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Eur J Neurosci. 1998 Apr;10(4):1350-62.

Differential expression of voltage-gated K+ and Ca2+ currents in bipolar cells in the zebrafish retinal slice.

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  • 1University of Texas at Houston Medical School, Department of Neurobiology and Anatomy, 77030, USA. vikki@codon.nih.gov

Abstract

Whole-cell voltage-gated currents were recorded from bipolar cells in the zebrafish retinal slice. Two physiological populations of bipolar cells were identified. In the first, depolarizing voltage steps elicited a rapidly activating A-current that reached peak amplitude < or = 5 ms of step onset. IA was antagonized by external tetraethylammonium or 4-aminopyridine, and by intracellular caesium. The second population expressed a delayed rectifying potassium current (IK) that reached peak amplitude > or = 10 ms after step onset and did not inactivate. IK was antagonized by internal caesium and external tetraethylammonium. Bipolar cells expressing IK also expressed a time-dependent h-current at membrane potentials < -50 mV. Ih was sensitive to external caesium and barium, and was also reduced by Na+-free Ringer. In both groups, a calcium current (ICa) and a calcium-dependent potassium current (IK(Ca)) were identified. Depolarizing voltage steps > -50 mV activated ICa, which reached peak amplitude between -20 and -10 mV. ICa was eliminated in Ca+2-free Ringer and blocked by cadmium and cobalt, but not tetrodotoxin. In most cells, Ica was transient, activating rapidly at -50 mV. This current was antagonized by nickel. The remaining bipolar cells expressed a nifedipine-sensitive sustained current that activated between -40 and -30 mV, with both slower kinetics and smaller amplitude than transient ICa. IK(Ca) was elicited by membrane depolarizations > -20 mV. Bipolar cells in the zebrafish retinal slice preparation express an array of voltage-gated currents which contribute to non-linear I-V characteristics. The zebrafish retinal slice preparation is well-suited to patch clamp analyses of membrane mechanisms and provides a suitable model for studying genetic defects in visual system development.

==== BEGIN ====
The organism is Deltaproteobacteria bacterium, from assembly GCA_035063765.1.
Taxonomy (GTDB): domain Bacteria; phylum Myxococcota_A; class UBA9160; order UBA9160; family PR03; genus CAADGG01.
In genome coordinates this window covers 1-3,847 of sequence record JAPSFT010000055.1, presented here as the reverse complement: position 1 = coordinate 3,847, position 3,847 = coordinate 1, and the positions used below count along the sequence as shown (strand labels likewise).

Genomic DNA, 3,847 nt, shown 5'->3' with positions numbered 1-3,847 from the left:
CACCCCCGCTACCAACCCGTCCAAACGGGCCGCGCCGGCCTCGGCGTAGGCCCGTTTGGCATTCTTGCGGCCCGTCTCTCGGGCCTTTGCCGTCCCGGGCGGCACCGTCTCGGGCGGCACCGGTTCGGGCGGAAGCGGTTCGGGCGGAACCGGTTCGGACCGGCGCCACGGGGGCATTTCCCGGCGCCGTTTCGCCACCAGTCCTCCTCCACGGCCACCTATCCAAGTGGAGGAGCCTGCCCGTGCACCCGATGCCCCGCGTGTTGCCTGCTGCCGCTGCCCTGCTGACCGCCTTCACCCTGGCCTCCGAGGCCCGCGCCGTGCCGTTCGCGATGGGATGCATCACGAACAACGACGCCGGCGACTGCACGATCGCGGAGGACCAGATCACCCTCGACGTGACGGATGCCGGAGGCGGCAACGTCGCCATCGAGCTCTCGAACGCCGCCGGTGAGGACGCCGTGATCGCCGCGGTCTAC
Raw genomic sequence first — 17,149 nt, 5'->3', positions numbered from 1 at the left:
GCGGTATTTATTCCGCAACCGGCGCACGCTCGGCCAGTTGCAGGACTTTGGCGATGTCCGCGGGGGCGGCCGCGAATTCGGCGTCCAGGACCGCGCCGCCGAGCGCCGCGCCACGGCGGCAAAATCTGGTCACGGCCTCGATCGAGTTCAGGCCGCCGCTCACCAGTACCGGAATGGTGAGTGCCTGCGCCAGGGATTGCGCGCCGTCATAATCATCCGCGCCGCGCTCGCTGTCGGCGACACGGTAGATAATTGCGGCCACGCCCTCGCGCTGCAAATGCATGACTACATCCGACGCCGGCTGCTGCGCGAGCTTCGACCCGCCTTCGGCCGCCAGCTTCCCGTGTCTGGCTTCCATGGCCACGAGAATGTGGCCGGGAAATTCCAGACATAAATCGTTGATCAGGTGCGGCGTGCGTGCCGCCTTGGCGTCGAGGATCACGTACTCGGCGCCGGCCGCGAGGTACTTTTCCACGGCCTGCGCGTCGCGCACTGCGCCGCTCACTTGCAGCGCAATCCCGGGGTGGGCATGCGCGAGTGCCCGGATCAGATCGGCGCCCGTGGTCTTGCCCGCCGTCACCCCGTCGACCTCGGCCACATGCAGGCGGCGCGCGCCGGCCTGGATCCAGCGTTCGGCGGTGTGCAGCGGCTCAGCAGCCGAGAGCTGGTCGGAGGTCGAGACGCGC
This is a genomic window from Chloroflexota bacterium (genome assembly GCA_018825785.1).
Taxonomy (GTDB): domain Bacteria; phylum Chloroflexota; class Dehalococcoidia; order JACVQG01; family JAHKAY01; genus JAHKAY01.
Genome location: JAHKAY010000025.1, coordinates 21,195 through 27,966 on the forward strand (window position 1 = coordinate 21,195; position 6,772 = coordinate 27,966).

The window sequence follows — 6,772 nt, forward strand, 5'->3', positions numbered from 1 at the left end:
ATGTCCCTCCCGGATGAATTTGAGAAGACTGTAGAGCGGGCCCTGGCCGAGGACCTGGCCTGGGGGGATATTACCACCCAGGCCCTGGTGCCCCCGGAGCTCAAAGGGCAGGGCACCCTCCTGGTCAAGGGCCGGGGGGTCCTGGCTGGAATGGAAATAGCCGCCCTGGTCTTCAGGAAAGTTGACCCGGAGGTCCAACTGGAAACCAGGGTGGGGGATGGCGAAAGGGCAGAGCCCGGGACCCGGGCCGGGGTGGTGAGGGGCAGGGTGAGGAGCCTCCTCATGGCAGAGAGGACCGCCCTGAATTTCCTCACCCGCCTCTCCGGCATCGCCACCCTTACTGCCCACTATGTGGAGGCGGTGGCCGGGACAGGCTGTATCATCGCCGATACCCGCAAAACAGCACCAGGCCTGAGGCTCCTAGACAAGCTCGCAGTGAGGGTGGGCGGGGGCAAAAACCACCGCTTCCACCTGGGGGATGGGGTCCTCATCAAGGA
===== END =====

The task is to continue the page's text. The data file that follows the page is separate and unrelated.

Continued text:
PMID:
9749789
[PubMed - indexed for MEDLINE]
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